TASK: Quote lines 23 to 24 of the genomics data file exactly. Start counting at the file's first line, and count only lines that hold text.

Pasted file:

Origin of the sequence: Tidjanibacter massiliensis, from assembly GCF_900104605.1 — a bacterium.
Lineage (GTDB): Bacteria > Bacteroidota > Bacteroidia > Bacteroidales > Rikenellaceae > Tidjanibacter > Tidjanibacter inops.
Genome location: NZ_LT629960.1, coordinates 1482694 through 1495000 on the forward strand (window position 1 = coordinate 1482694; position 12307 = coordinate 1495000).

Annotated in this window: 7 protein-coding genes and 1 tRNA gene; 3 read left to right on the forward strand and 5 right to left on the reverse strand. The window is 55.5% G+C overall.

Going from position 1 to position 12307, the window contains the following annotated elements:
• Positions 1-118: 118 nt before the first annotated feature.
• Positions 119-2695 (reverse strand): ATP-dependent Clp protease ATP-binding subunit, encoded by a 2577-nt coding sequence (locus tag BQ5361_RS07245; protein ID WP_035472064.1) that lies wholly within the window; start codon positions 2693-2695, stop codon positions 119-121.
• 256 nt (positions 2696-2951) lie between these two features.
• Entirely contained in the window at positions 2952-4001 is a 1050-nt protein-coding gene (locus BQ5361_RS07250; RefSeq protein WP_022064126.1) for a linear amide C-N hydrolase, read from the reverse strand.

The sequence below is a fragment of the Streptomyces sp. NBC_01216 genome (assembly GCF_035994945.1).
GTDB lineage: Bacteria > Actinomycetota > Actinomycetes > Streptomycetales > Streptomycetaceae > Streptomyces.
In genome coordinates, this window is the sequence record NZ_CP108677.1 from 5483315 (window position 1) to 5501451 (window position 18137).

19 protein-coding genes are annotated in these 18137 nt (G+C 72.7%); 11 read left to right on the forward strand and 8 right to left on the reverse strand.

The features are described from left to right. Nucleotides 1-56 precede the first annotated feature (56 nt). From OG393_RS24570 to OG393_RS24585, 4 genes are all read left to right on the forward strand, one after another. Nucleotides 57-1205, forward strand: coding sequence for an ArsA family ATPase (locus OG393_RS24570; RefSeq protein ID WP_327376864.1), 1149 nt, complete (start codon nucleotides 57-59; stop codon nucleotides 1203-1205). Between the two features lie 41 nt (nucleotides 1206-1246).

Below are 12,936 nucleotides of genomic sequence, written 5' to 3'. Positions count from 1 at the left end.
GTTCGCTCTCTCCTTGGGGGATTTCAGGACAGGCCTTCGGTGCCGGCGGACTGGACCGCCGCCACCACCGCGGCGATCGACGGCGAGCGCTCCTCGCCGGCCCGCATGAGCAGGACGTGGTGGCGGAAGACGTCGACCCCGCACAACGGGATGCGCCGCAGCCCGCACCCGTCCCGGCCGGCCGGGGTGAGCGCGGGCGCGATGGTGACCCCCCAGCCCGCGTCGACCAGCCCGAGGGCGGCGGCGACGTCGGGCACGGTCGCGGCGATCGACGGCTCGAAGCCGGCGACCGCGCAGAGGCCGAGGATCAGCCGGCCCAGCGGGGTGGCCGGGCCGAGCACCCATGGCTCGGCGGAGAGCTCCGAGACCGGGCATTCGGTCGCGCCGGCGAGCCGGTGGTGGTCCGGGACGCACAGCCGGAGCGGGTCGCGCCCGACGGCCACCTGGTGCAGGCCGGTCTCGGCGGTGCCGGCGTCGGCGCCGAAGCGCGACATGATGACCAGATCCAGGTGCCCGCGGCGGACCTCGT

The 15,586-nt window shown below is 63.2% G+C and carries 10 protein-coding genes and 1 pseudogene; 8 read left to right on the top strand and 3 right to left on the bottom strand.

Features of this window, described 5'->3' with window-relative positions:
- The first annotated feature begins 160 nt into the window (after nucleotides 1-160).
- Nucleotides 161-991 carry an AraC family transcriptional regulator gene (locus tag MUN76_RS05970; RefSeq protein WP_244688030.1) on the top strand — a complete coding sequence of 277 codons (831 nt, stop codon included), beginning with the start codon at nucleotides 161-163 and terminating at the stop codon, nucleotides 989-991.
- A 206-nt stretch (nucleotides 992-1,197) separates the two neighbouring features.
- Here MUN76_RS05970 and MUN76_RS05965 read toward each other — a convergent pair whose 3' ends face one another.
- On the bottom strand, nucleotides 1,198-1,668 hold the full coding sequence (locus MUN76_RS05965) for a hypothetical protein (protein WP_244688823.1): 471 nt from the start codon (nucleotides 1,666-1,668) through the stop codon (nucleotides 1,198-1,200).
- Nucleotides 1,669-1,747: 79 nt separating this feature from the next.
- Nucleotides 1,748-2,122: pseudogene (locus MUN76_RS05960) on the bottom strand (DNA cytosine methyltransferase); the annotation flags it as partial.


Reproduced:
- On the bottom strand, nucleotides 1,198-1,668 hold the full coding sequence (locus MUN76_RS05965) for a hypothetical protein (protein WP_244688823.1): 471 nt from the start codon (nucleotides 1,666-1,668) through the stop codon (nucleotides 1,198-1,200).
- Nucleotides 1,669-1,747: 79 nt separating this feature from the next.